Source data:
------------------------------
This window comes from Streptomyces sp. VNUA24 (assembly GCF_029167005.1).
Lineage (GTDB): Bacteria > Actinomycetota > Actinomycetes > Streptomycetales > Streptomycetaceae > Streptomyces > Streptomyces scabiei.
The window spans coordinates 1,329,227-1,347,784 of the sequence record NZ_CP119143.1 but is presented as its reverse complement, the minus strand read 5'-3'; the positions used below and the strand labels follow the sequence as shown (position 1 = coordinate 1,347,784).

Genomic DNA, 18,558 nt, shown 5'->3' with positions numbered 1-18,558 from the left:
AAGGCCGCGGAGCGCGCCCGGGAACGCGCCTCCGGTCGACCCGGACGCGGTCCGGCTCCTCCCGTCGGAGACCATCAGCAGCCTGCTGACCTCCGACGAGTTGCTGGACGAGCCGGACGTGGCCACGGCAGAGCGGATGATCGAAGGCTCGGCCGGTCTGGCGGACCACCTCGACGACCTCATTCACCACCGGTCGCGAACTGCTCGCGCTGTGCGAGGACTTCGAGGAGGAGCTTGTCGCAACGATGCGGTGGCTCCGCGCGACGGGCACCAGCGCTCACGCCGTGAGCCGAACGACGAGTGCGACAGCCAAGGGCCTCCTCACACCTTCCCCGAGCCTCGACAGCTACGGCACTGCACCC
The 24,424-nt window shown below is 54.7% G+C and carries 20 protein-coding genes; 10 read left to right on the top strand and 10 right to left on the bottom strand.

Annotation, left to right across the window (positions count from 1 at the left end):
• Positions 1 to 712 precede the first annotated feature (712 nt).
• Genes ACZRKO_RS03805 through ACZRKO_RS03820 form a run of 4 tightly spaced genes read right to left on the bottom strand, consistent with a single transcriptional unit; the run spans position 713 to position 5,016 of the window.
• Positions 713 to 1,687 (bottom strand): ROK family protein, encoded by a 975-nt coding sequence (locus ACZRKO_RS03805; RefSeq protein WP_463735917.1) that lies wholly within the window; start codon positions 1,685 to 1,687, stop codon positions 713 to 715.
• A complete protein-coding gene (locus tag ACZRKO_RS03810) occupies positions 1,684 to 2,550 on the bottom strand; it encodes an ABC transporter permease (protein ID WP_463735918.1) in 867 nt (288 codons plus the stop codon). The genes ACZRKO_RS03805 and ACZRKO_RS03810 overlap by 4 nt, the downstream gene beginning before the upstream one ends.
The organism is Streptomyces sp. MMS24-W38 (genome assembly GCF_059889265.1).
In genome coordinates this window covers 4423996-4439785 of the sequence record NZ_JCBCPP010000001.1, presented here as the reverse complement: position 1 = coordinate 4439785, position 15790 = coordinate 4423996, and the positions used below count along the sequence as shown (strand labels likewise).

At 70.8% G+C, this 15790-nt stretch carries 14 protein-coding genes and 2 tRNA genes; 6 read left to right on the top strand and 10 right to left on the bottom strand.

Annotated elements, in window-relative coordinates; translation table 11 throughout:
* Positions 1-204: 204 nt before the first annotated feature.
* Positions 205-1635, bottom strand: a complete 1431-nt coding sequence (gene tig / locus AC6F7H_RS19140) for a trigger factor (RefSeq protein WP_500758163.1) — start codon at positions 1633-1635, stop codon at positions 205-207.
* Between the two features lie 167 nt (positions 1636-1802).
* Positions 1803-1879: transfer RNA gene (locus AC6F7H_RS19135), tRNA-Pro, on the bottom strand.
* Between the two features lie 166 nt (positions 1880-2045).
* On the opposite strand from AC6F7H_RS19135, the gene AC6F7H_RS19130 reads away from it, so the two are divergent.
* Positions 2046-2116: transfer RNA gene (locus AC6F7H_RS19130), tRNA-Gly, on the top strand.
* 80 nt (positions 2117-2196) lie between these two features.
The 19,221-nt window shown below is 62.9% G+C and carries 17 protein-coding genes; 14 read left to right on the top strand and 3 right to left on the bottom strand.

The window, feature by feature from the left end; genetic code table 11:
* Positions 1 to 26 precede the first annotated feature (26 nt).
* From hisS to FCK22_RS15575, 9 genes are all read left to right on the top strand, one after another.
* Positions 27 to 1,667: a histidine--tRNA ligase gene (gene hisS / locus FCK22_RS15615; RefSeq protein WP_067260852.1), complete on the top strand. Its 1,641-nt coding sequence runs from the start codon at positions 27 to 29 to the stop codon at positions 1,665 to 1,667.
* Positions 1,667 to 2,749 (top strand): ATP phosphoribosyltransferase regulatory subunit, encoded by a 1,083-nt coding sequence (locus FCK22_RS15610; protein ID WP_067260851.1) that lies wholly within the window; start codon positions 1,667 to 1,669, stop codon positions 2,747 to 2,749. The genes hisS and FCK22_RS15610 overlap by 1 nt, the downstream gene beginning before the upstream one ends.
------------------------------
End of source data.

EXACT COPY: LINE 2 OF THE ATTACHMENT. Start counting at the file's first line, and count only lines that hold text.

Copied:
Lineage (GTDB): Bacteria > Actinomycetota > Actinomycetes > Streptomycetales > Streptomycetaceae > Streptomyces > Streptomyces scabiei.